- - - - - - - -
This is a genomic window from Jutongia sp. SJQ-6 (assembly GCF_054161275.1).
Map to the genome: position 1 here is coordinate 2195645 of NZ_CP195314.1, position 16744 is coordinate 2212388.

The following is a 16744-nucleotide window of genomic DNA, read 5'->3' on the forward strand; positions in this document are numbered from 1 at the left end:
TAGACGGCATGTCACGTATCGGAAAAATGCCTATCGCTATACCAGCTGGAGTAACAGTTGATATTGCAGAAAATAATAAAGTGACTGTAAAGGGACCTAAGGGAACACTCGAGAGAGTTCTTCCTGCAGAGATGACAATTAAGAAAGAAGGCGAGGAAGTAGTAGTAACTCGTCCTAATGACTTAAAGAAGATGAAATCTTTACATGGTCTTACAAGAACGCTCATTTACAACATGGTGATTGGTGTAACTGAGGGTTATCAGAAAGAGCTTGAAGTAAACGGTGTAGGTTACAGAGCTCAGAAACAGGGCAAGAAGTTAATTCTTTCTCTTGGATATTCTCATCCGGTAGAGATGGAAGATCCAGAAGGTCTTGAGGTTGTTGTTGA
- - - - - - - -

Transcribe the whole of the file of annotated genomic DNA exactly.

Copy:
This is a genomic window from Jutongia sp. SJQ-6 (assembly GCF_054161275.1).
Map to the genome: position 1 here is coordinate 2195645 of NZ_CP195314.1, position 16744 is coordinate 2212388.

The following is a 16744-nucleotide window of genomic DNA, read 5'->3' on the forward strand; positions in this document are numbered from 1 at the left end:
TAGACGGCATGTCACGTATCGGAAAAATGCCTATCGCTATACCAGCTGGAGTAACAGTTGATATTGCAGAAAATAATAAAGTGACTGTAAAGGGACCTAAGGGAACACTCGAGAGAGTTCTTCCTGCAGAGATGACAATTAAGAAAGAAGGCGAGGAAGTAGTAGTAACTCGTCCTAATGACTTAAAGAAGATGAAATCTTTACATGGTCTTACAAGAACGCTCATTTACAACATGGTGATTGGTGTAACTGAGGGTTATCAGAAAGAGCTTGAAGTAAACGGTGTAGGTTACAGAGCTCAGAAACAGGGCAAGAAGTTAATTCTTTCTCTTGGATATTCTCATCCGGTAGAGATGGAAGATCCAGAAGGTCTTGAGGTTGTTGTTGA